Monday, October 31, 2005

Halloween - another harvest festival

This is the third and last pagan harvest festival. The moon is waning, two days short of new. Not what one normally thinks of when "harvest festival" comes around. The "Harvest Moon" actually comes in September, this year September 17th. The full moon in October is called the "Blood Moon" or "Hunter's Moon".

Halloween as practiced in the United States is an amalgam of practices. The name, Halloween, is derived from Hallow's eve, or the day before All Hallows Day, the day Roman Catholics, and later, other Christian groups, celebrate all saints, specified and unspecified. The Irish brought their Celtic-derived observance of seasonal change and festival of the dead. Pagans celebrate "samhain," and in true Celtic fashion, it has a pronunciation totally at odds with its current spelling: "sow-in," rhymes with "cow-in." It comes from the Gaelic "sam," which means summer; "fuin" means "end." So, "Samhain" means "end of the warm season." Contrary to many web sites, there is and has never been a god of death or a sun god with that name.

Many believe the door between this world and the next is thinner at this time. This has resulted in beliefs ranging from evil spirits roaming the earth in search of bodies to take or souls to steal. Others believe this is the time to contact those who have gone before, looking for guidance or just to pay their respects.

Thursday, October 20, 2005

But that's not FAIR!

When confronted with the cry "But that's not fair!" some reply "who said life has to be fair?" For those who need a comeback to that, try "Who said unfairness must be tolerated just because it exists?"

As a human being, with the ability to think of "future" and the ability to learn from the past, the concept of "fairness" and my application of that concept is what differentiates me from the bare-bones reactive universe.


"The whole point of society is to be less unforgiving than nature."

~Arthur D. Hlavaty

Saturday, October 15, 2005

Good things in life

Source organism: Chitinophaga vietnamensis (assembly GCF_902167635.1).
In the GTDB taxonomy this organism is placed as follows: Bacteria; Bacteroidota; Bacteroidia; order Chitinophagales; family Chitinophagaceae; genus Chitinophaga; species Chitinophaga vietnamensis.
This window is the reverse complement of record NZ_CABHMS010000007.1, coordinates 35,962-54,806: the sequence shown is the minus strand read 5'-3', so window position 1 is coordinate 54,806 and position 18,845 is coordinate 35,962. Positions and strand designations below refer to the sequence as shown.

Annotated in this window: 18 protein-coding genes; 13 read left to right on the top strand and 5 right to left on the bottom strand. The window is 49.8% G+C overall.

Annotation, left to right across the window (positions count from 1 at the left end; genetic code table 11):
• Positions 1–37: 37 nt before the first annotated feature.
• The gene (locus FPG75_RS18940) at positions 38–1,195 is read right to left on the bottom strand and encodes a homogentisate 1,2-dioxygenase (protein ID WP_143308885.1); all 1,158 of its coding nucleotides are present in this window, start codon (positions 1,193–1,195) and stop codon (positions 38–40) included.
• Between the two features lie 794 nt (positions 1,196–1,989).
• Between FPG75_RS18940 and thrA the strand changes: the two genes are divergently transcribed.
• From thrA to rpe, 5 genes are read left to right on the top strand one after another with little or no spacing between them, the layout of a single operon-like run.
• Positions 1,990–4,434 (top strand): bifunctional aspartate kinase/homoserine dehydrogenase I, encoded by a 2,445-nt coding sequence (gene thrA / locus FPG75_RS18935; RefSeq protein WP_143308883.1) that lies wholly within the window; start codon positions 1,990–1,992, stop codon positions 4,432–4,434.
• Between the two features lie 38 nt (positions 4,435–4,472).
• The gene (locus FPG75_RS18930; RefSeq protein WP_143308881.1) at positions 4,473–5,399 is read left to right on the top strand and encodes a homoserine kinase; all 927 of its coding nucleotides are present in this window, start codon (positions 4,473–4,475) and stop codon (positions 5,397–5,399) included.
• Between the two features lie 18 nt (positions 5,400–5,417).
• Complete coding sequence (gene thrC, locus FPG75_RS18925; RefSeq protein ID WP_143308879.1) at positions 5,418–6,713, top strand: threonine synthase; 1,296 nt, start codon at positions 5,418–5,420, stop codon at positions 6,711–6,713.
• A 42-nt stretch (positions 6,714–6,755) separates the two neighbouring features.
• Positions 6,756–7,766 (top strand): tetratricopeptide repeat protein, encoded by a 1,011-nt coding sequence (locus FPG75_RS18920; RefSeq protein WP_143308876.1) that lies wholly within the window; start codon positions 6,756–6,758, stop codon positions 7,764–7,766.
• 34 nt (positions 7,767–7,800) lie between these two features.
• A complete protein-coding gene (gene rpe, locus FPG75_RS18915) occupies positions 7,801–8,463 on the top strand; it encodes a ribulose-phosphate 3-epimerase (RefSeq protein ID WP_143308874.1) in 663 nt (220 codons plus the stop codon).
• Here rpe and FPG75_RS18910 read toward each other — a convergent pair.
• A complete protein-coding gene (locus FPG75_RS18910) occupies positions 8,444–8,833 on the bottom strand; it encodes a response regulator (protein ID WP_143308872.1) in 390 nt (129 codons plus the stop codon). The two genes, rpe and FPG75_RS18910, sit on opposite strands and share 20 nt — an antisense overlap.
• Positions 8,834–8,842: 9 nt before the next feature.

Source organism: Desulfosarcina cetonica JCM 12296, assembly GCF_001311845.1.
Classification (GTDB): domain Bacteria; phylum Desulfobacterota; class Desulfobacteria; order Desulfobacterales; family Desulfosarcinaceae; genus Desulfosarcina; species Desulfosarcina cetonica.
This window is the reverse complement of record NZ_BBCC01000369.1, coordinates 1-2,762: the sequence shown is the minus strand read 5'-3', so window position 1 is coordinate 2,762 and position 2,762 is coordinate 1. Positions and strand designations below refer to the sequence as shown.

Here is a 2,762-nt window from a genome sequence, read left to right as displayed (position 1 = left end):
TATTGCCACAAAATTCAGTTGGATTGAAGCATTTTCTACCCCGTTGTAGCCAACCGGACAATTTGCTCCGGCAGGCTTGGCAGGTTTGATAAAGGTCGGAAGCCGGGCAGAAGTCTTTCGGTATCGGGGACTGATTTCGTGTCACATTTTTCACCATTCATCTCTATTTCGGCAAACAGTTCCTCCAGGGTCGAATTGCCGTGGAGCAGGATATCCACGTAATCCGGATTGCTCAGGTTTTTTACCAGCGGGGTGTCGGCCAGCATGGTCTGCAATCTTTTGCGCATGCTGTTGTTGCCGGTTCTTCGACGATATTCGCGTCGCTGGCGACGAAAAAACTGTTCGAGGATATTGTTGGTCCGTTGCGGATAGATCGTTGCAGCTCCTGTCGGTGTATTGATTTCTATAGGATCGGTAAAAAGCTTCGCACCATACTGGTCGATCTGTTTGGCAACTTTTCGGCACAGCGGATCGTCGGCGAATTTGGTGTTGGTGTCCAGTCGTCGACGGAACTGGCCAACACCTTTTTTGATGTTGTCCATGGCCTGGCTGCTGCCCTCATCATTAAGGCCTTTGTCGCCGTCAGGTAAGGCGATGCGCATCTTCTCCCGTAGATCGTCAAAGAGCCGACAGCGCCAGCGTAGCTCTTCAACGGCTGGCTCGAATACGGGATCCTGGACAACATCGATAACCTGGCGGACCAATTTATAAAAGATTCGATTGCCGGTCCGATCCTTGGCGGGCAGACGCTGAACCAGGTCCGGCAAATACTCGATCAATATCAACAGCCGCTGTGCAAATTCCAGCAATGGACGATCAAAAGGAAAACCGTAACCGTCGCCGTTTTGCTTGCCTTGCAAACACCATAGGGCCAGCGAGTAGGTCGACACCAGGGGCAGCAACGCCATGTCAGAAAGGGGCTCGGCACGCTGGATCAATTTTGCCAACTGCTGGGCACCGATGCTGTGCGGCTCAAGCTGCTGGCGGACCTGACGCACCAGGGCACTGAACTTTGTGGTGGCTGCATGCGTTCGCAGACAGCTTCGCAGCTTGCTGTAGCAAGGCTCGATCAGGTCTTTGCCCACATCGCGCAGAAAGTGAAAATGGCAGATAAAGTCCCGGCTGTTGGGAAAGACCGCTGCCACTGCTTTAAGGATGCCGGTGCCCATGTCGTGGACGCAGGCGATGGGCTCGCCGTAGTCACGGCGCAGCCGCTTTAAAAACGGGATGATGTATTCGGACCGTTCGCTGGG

It's been said for years the good things are immoral, illegal or fattening. It has now been pointed out that you can add "causes cancer in rats" to that list.

"Immoral" makes most people avoid you, and the people who do hang around must be watched continuously, which takes a lot of time and effort. "Illegal" carries its own penalty. I'm living with the results of "fattening." And I've come to the conclusion that living "causes cancer in rats." Since Death is inevitable, doesn't that make how you live the important piece in this equation?

Living well is feeling good, doing good and being good. "Doing good" is just what it says. Most of us know what that means. "Being good" means living what you believe. I've met some people who want you to join their church, but don't follow the teachings of their own religious icons. Or their statement "love thy neighbor as thyself" means they hate themselves passionately.

"Feeling good" is applicable both physically and emotionally. I feel pretty good emotionally but my physical health needs attention paid to it (the ravages of age and all that). I've started on a diet and I'm working out at my local gym. Because I'll live longer? In my belief system, what is a few more years in the face of eternal life? I'm here as long as God wants me here. So why the weight loss and gym thing? Because my joints are telling me they don't like the extra weight. Pain makes me grumpy. Grumpy makes people avoid me. I don't like being alone. Healthy feels better, for me and the people around me.

On the other side of that, depriving myself completely of the things that I like to eat would make me grumpy. Grumpy makes people avoid me.... I have a friend who was a vegetarian when I met him. He touted the benefits of vegetarianism, often. I told him in no uncertain terms, God made me an omnivore and omnivore is what I will remain. I'll cut back on red meat, but you take away my barbeque baby back ribs and I'll rip your heart out. Mumble-mumble years later, I'm still an omnivore. My friend is an omnivore, too.

Ice-cream-and-maybe-cancer vs. no-ice-cream-and-maybe-no-cancer. This is a choice? Bring on the ice cream!

Monday, October 10, 2005

Some things never change....

Mostly because we don't pay any attention.

Executive ability is deciding quickly and getting somebody else to do the work.
~John G. Pollard

JOHN G. POLLARD (1871-1937)
Served 1930-1934, Democrat

Governor Pollard was an attorney, legal scholar, and former Attorney General from Williamsburg. He guided Virginia through the early days of the Depression without a budget deficit or a tax increase. He also reorganized county government, established workmen's compensation and personally helped establish The Virginia Museum of Fine Arts.

From the The Governors of Virginia website